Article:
Immunotherapy is currently a hot topic in breast cancer research. The treatment modality boosts the body’s natural defenses to fight cancer. A common form of immunotherapy is the use of antibodies, which are a protein made by the body in response to a foreign substance. Antibodies work by attacking these foreign substances, such as bacteria, viruses or cancer cells. Unfortunately, some tumours are able to avoid this immune reaction. In these cases, additional assistance to the immune system through an immunotherapy drug is beneficial.
This month, the Food and Drug Administration in the United States approved the first immunotherapy drug for advanced breast cancer treatment, called atezolizumab (Tecentriq®). Professor Sherene Loi from the Peter MacCallum Cancer Centre is a lead authority on immunotherapy in breast cancer, and welcomed the news.
“Atezolizumab has been approved for the treatment of advanced triple-negative breast cancer in combination with another drug, called Nab-paclitaxel,” she explained. “However, this therapy will not be appropriate for all patients, and more options are required. In particular, we are very interested in development of treatment combinations, where two or more immunotherapy drugs are used at once.”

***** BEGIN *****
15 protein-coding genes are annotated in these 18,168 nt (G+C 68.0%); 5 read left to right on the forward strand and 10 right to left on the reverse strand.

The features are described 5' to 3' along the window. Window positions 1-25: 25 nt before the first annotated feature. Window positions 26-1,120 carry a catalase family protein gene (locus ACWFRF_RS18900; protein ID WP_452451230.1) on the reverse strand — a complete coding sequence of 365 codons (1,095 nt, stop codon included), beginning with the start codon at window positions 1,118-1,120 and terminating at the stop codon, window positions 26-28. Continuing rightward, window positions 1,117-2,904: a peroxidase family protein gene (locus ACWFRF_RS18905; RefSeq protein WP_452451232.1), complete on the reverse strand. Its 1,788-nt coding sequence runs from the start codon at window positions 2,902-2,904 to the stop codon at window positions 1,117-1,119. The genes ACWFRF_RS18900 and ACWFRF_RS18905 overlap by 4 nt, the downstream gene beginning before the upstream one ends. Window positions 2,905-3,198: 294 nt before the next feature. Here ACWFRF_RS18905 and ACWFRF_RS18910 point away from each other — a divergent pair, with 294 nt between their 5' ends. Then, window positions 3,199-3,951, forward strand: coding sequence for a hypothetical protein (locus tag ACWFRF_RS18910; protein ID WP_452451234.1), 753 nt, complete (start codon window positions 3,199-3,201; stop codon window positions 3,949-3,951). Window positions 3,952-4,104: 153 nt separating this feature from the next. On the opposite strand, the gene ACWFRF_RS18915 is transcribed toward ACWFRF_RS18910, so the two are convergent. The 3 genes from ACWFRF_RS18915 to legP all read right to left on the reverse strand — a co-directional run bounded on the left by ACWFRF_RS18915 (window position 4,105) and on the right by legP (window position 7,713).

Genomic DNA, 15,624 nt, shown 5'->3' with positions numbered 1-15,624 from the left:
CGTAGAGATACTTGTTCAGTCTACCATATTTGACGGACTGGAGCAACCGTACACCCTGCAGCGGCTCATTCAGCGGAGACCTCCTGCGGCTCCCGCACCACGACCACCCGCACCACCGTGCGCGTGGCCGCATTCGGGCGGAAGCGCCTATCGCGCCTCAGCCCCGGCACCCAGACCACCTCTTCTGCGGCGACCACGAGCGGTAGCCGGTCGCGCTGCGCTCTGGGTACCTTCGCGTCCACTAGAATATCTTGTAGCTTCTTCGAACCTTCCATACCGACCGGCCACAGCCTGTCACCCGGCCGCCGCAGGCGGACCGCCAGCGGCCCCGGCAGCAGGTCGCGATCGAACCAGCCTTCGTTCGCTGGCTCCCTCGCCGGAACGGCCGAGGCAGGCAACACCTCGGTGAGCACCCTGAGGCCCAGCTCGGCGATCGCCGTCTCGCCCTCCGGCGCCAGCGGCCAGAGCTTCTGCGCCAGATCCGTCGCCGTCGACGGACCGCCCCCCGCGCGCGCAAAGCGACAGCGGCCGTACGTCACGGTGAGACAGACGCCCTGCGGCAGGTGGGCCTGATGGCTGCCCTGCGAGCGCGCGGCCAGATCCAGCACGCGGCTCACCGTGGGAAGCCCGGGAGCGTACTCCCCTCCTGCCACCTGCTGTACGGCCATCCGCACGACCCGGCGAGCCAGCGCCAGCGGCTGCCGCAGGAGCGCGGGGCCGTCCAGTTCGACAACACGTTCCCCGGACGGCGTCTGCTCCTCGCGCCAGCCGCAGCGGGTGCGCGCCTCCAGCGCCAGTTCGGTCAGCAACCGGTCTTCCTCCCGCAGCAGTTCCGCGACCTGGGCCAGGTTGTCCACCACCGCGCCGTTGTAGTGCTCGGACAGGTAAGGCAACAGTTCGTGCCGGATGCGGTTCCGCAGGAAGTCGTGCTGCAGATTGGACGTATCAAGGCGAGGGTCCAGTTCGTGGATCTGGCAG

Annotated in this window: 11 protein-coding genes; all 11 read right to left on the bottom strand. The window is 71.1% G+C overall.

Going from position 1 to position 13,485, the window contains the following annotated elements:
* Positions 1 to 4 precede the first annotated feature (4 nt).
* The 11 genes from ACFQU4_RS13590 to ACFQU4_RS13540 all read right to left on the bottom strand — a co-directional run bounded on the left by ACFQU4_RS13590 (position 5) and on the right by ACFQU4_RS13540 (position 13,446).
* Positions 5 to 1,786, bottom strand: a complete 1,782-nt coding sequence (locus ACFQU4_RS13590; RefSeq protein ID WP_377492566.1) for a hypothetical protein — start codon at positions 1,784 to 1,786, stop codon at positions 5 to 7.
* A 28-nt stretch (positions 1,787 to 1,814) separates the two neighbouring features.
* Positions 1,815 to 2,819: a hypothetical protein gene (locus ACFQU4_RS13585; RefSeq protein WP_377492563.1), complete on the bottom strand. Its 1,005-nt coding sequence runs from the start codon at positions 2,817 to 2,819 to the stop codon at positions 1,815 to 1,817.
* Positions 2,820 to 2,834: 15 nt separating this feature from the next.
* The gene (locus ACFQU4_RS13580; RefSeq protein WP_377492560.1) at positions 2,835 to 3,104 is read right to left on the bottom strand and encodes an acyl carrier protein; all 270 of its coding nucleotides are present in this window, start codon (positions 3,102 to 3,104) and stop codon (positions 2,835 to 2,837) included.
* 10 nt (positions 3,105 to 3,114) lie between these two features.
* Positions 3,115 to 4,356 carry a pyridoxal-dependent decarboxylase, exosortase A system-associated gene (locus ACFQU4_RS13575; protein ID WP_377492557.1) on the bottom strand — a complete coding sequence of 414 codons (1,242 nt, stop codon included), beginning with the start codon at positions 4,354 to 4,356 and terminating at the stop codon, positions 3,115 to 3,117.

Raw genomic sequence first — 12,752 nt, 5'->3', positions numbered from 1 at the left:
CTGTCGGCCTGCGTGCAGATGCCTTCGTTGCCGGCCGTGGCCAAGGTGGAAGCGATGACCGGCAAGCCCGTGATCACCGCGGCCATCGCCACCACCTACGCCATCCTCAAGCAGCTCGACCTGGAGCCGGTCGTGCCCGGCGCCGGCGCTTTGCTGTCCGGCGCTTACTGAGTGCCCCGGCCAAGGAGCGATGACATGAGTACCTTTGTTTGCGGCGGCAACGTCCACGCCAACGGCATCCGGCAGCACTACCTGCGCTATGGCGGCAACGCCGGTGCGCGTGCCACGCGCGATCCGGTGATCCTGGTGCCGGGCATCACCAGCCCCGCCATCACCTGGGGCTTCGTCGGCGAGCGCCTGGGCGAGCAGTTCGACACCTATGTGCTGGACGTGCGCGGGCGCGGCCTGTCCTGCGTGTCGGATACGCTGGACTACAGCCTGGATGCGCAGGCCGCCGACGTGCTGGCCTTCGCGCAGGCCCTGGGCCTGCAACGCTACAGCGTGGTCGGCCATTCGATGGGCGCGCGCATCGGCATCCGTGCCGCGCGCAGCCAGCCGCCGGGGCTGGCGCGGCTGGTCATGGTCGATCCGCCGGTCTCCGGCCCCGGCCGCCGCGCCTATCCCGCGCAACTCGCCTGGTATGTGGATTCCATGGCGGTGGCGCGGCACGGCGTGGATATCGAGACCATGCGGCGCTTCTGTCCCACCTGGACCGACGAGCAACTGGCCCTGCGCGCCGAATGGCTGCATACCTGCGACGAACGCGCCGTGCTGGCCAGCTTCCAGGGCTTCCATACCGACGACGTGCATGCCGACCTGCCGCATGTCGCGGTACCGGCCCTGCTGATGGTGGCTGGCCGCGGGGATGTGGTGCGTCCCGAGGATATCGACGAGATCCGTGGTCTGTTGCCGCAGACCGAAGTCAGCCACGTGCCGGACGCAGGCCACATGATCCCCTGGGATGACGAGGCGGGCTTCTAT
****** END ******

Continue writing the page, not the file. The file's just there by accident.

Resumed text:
Professor Loi is now leading two national clinical trials which aim to develop more immunotherapies, and hopefully take them through to regulatory approval. The trials, called CHARIOT and DIAmOND, are testing a unique combination therapy of immunotherapy drugs.
CHARIOT will enrol 33 patients to investigate whether immunotherapy can be used in conjunction with standard chemotherapy. The aim is to see whether the combination is effective enough to destroy the tumour prior to surgery. It will also evaluate whether continued use of immunotherapy after surgery keeps the immune system active.
DIAmOND will examine whether two specific antibodies, tremelimumab and durvalumab, are effective against HER-2 positive metastatic breast cancer in 50 patients. It builds on previous findings that a single immunotherapy drug is effective for this subtype of cancer, and aims to see whether the dual therapy provides better outcomes.
Australian women with advanced breast cancer have the unique opportunity to become involved in the trials, as the studies are only in Australia at this time. NBCF are proud to support early clinical trials, like CHARIOT and DIAmOND, and world-leading researchers like Professor Loi.